Beyond these, it is also important to define the metrics specific to your role that you should be monitoring for productivity.
To give you an example from my past work experience as a CFD engineer, I monitored a few key productivity metrics that I knew mattered to my organization. First, I monitored cluster idle time, which is a clear representation of how I was using the compute resources to their fullest potential. Over-provisioning of on-prem or cloud compute resources is a common cost overrun for companies. So, by showing that I was able to feed the cluster and keep it working 98% of the time, including evenings and weekends, I proved that I was productive enough.
I also measured a few metrics specific to the accuracy and efficiency of the code I was using. I measured the residuals of velocity components and turbulence characteristics so I could report on how confident I was in the results. I also measured how long it took simulations to converge and how that related to the accuracy of the results when compared to specific correlation cases. This allowed me to tell the story behind why I chose certain simulation techniques, and how I was able to maximize the number of simulations on the cluster without sacrificing accuracy.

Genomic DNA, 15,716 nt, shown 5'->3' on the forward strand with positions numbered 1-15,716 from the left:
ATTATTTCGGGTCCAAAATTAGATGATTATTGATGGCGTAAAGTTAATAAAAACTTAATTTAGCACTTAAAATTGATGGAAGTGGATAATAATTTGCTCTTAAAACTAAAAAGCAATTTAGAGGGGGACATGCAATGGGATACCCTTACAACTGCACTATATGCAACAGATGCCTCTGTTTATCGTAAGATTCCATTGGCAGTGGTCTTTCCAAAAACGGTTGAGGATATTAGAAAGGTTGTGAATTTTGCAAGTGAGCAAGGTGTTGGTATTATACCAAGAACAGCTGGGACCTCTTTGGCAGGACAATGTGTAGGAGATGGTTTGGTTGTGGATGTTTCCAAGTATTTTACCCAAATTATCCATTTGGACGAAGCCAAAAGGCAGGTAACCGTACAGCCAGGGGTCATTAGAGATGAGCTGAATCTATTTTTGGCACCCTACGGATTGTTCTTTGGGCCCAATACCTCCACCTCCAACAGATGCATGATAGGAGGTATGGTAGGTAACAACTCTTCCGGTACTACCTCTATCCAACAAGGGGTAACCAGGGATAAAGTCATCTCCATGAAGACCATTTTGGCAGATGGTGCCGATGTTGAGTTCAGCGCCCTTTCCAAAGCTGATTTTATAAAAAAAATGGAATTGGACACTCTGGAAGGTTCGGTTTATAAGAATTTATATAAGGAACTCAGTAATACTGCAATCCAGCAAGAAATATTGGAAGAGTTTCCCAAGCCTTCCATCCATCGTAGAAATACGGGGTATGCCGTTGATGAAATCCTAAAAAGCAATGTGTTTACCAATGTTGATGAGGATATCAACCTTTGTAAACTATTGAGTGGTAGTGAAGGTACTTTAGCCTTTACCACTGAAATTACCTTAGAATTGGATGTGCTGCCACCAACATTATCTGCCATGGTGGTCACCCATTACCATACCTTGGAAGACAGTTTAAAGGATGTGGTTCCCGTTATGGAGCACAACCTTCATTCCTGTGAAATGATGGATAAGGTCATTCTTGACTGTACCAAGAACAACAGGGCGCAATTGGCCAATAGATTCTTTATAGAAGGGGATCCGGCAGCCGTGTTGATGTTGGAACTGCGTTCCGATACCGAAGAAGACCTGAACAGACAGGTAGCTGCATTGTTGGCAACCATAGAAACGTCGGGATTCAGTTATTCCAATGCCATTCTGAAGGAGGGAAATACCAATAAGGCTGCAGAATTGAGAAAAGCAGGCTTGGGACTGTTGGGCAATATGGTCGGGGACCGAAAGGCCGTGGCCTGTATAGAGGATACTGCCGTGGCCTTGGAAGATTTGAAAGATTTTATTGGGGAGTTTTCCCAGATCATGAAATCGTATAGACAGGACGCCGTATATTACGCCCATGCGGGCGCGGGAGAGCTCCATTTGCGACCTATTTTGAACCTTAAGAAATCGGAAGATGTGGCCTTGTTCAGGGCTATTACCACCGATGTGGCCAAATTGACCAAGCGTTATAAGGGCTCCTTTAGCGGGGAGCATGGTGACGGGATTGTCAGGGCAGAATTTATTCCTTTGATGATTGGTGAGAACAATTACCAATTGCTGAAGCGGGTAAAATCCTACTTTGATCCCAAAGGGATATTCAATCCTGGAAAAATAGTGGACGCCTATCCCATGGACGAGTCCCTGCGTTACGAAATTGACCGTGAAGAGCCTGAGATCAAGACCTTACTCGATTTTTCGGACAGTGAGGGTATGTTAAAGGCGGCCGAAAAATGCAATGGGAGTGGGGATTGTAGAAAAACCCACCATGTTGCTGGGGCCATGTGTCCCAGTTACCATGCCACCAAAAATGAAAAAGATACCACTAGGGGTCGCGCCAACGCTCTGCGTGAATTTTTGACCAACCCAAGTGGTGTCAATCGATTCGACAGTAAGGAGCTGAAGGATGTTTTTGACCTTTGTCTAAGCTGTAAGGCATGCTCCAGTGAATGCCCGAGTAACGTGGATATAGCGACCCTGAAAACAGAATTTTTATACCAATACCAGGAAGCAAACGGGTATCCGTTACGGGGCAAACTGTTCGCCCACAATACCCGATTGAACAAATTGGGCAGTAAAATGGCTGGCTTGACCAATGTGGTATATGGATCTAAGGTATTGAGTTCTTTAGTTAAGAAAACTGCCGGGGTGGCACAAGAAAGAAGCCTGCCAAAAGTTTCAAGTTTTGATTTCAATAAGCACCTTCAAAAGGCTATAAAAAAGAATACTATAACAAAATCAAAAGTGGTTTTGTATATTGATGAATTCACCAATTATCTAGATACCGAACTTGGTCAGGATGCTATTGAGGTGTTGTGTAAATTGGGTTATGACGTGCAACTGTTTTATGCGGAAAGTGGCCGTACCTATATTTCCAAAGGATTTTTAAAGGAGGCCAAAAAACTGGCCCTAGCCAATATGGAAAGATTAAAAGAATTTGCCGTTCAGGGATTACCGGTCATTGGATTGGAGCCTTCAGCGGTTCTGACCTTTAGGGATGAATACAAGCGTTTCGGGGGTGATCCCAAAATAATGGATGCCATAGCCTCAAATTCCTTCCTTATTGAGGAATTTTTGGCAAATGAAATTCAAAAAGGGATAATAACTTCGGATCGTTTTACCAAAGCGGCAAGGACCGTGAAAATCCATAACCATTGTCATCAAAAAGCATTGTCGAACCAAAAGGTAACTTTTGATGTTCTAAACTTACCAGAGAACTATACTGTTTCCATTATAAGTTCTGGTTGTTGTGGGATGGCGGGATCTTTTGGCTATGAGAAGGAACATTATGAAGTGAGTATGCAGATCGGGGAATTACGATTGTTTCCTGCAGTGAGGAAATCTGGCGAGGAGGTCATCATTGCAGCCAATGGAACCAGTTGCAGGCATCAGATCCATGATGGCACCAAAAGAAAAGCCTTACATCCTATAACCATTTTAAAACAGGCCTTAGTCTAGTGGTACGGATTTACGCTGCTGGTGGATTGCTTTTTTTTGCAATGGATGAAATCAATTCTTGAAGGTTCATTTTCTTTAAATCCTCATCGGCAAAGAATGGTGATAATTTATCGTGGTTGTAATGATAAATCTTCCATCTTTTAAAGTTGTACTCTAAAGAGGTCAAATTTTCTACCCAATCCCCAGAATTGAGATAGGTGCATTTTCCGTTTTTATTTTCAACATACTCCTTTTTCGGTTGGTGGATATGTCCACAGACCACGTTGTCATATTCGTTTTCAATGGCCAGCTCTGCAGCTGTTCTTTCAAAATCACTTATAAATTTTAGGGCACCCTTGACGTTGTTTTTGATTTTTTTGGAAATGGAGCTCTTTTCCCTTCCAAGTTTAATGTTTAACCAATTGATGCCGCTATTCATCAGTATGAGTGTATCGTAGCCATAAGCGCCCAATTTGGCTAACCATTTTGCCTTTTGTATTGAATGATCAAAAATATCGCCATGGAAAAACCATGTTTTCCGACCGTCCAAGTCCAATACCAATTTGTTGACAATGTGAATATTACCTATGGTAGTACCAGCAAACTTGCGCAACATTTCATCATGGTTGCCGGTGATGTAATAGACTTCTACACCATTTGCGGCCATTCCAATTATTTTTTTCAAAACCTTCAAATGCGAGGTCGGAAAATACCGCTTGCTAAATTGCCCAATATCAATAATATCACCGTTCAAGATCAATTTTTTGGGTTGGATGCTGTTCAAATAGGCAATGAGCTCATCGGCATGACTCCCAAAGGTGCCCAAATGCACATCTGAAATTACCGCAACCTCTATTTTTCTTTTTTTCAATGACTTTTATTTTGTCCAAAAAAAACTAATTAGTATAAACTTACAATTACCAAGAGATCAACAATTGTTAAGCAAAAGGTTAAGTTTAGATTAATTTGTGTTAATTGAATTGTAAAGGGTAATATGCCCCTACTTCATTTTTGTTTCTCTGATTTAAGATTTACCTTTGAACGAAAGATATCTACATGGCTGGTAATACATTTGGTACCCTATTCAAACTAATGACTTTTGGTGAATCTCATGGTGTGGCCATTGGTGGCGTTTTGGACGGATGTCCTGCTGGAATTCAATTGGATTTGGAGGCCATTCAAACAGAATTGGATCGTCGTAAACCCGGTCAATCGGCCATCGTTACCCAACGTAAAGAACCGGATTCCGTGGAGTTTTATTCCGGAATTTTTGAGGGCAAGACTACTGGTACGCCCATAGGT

Depending on your project and management team, you’ll adjust the metrics you monitor so you can communicate how productive you’re being. If you’re unsure, have a conversation with your team to confirm that your definitions of productivity match. These metrics aren’t just great data for your next performance review either; it helps to keep you constantly questioning your workflows and processes so that you're pushing the envelope and improving. And that is really the epitome of programming productivity.
Now, addressing the nitty-gritty of tools and procedures to improve the exact metrics you're targeting will certainly vary. But there are some simple things that really make a difference to your overall daily engineering output, and inevitably improve things like cycle times and acceleration. I, myself, have rolled my eyes at these suggestions in the past. That is until I spent time instituting them and realized how crucial they are to my success.